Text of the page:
I was never into Grease, but when I was in middle school, the movie had a devoted following of theater kids who would perform the entire thing in the hallways. The soundtrack sold more copies than any other album in 1978—except for John Travolta’s other movie, Saturday Night Fever. Travolta and Olivia Newton-John were perfectly paired as duet partners, and the chart-topping “You’re the One That I Want” is still as catchy today as it was 30-odd years ago.
The soundtrack for Velvet Goldmine happened almost by accident. Originally, writer-director Todd Haynes had intended to make a magical-realist biopic of David Bowie. There was just one problem: Bowie said no. Without permission to use any of his music on the soundtrack, Haynes assembled a stellar collection of glam rock originals and covers, as well as original songs by The Venus in Furs, a fictional band fronted by Thom York, and The Wylde Ratttz featuring Thurston Moore of Sonic Youth. It’s a magical soundtrack, and one that can’t be streamed in its entirety—you’ve gotta stick with physical media, folks.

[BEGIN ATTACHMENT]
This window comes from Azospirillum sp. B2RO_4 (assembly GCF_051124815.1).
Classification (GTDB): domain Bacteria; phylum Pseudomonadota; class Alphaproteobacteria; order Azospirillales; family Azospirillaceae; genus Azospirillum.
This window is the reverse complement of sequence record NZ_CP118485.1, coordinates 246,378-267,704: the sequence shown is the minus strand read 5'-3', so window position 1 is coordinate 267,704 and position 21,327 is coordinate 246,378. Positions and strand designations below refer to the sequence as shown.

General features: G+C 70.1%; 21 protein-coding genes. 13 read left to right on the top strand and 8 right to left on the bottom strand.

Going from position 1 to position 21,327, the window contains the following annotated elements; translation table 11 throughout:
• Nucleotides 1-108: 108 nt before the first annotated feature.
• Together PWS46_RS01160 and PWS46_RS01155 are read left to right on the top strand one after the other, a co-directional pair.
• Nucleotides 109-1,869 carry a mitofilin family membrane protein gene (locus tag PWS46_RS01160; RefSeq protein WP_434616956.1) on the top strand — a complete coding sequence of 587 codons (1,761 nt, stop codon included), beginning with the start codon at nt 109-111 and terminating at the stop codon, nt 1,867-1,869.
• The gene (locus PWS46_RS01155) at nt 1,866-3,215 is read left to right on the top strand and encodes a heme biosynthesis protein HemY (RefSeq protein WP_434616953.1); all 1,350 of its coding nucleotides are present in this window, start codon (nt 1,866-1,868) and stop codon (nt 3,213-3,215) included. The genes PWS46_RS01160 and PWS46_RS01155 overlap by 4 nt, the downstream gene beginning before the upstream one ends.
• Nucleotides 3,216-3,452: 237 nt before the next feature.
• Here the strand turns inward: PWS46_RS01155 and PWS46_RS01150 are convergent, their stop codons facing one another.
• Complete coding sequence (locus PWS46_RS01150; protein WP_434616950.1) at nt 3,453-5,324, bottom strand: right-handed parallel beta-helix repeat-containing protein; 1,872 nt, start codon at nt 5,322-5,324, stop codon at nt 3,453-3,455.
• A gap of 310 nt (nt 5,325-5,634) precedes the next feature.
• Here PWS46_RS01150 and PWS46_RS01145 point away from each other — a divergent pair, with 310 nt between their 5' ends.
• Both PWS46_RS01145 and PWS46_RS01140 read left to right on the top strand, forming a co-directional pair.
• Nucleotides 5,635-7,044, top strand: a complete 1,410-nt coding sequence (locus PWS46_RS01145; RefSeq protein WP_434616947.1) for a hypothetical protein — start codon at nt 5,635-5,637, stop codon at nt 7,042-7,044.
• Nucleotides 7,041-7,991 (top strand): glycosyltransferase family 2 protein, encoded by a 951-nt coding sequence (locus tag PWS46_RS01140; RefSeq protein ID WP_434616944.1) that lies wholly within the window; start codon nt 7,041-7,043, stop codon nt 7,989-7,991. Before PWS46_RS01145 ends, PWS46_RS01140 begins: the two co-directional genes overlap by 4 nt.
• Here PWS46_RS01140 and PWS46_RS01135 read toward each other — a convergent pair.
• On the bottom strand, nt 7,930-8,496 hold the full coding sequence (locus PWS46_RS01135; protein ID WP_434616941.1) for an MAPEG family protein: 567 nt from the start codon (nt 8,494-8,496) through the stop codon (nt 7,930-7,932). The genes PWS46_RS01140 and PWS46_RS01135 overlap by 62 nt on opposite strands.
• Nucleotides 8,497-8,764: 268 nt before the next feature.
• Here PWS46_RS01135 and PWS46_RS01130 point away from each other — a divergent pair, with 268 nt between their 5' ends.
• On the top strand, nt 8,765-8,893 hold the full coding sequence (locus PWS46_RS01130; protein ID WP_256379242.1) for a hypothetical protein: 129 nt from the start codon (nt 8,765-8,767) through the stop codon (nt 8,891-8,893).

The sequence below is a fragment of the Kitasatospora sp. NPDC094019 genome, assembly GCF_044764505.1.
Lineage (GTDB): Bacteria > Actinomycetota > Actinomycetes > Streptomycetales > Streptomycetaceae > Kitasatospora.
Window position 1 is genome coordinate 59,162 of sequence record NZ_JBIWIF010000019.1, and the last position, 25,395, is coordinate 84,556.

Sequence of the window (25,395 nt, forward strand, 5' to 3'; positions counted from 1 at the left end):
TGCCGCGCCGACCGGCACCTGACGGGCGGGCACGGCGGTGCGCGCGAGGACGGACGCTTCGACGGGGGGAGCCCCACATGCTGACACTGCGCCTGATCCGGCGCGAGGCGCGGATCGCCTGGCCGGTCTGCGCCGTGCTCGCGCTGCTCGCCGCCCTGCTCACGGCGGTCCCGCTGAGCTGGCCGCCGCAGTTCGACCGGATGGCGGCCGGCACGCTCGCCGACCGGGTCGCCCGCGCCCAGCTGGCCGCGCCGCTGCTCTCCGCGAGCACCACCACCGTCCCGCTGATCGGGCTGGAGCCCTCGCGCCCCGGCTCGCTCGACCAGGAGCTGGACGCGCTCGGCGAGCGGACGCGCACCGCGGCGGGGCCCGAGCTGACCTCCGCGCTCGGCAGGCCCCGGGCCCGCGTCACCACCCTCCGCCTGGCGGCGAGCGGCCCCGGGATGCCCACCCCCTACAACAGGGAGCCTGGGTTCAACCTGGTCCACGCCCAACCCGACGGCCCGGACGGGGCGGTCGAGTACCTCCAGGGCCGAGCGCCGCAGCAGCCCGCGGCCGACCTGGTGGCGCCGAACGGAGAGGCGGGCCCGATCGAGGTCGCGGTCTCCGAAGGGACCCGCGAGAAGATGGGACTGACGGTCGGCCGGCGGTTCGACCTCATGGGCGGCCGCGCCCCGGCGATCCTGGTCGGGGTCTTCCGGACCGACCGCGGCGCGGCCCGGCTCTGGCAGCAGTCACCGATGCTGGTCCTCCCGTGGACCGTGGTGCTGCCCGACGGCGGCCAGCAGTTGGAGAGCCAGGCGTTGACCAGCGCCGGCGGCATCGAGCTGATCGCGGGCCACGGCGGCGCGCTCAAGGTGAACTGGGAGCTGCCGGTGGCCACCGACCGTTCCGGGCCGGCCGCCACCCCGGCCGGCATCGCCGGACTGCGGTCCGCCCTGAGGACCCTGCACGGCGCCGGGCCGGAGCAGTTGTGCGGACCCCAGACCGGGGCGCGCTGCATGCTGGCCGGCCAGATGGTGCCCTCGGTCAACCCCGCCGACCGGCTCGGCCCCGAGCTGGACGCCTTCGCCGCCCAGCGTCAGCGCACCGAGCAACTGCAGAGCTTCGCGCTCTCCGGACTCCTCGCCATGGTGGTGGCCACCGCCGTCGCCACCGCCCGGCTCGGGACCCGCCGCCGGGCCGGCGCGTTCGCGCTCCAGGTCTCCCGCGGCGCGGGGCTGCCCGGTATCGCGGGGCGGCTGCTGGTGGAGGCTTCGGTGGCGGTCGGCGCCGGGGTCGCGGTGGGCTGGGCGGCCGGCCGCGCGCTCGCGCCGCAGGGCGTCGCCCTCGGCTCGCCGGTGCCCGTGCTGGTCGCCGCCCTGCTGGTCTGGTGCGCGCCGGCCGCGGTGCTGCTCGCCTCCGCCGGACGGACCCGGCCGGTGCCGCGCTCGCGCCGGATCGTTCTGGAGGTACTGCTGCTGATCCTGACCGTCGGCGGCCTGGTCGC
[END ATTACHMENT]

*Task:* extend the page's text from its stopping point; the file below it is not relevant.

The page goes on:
Good Will Hunting
The late Elliott Smith is the star of the Good Will Hunting soundtrack and even received an Oscar nomination for “Miss Misery.” It’s a melancholy soundtrack featuring many of Smith’s greatest hits, along with tracks by The Dandy Warhols, Al Green, The Waterboys, and Luscious Jackson. Even though Danny Elfman composed the score for the film, only two of his tracks made the cut here.
The Nightmare Before Christmas
Speaking of Danny Elfman, I couldn’t leave him off this list of movie soundtracks. His long-term partnership with Tim Burton has led to some of the most magical soundtracks ever created, but my favorite of the bunch isn’t technically directed by Burton at all. That’s right, it’s your annual reminder that Henry Selick (Coraline) directed The Nightmare Before Christmas!
This soundtrack features Elfman as the singing voice of Jack Skellington and Catherine O’Hara (Schitt’s Creek) as Sally. I strongly prefer the original film soundtrack to the 2006 re-release with covers by the likes of Fall Out Boy and Marilyn Manson, as well as the 2008 Nightmare Revisited with Korn, Plain White Ts, All-American Rejects, and other artists whose music has, frankly, not aged well.